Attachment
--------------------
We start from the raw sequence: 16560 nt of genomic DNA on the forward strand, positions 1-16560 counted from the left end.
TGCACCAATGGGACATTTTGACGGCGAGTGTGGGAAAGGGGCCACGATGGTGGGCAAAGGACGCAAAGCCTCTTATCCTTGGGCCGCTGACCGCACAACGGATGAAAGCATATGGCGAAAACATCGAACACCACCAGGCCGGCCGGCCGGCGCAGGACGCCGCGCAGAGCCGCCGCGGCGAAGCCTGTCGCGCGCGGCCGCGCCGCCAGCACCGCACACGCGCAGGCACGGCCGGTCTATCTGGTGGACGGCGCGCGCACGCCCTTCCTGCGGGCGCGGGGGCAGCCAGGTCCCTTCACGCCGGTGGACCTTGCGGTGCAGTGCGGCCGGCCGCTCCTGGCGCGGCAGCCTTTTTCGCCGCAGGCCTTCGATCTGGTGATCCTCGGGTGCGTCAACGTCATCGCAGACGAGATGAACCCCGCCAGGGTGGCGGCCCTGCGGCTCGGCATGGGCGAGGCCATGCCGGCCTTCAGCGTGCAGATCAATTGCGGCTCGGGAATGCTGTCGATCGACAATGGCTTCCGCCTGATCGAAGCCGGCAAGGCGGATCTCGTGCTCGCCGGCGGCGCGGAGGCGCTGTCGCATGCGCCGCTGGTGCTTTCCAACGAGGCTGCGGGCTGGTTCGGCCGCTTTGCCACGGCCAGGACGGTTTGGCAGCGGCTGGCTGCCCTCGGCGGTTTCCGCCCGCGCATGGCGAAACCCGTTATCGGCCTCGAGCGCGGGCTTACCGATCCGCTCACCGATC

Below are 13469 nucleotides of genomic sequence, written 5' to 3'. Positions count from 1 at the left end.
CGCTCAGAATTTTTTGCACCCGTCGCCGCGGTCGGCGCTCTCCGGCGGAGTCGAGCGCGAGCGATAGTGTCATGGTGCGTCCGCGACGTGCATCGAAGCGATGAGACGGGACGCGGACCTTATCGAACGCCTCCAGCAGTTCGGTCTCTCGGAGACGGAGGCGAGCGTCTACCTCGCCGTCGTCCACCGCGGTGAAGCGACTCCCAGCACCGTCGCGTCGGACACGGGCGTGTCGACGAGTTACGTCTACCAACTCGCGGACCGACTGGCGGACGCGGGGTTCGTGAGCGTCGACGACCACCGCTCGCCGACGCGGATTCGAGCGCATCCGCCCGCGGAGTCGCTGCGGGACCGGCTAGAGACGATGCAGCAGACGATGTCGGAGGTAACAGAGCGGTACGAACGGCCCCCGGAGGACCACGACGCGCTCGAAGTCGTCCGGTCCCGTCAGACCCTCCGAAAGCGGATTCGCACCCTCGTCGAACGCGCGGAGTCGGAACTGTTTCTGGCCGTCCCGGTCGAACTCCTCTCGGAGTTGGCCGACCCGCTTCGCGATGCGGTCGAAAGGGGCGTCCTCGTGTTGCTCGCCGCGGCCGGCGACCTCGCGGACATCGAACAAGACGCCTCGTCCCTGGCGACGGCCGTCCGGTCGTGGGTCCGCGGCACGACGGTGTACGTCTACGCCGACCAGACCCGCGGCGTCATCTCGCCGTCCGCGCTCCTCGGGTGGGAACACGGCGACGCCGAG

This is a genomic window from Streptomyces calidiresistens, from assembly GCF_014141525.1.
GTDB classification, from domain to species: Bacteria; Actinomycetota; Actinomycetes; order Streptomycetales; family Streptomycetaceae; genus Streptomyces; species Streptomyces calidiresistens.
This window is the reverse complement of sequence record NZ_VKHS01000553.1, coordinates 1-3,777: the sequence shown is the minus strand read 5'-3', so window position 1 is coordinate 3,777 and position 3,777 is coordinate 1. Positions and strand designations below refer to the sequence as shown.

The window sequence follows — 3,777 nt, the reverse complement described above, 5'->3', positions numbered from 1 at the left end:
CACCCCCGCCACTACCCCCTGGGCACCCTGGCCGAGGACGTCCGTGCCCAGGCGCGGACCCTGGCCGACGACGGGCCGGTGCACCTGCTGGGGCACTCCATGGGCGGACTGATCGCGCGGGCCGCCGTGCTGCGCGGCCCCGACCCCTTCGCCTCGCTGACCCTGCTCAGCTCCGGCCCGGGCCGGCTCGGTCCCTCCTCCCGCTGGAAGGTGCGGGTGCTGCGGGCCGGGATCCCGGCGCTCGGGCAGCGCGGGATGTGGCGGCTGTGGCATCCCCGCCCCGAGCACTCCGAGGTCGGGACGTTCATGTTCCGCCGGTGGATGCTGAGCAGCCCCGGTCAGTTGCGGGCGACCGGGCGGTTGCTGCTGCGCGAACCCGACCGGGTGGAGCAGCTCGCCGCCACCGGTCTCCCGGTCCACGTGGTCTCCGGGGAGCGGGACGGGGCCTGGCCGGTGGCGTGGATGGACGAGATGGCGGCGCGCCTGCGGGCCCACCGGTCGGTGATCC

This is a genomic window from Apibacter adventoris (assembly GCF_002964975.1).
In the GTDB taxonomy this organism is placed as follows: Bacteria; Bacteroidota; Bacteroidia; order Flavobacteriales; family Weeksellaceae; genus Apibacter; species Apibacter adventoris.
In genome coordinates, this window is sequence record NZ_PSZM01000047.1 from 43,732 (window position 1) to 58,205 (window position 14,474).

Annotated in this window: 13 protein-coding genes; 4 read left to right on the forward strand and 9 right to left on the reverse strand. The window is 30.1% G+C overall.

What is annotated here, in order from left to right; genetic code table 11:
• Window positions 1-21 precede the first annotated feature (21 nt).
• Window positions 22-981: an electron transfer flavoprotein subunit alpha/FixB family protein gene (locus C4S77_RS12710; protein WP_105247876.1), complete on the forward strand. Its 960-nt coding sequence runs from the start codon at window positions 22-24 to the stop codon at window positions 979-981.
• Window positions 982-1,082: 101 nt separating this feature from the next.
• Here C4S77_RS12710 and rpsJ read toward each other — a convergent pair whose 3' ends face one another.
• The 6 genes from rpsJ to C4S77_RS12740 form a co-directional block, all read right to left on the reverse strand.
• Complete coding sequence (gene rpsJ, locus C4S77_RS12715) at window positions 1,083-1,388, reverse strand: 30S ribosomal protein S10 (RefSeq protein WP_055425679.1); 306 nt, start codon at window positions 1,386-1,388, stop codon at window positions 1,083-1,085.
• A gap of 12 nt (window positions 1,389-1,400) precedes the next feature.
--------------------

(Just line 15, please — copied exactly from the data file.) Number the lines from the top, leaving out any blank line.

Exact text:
• Window positions 1-21 precede the first annotated feature (21 nt).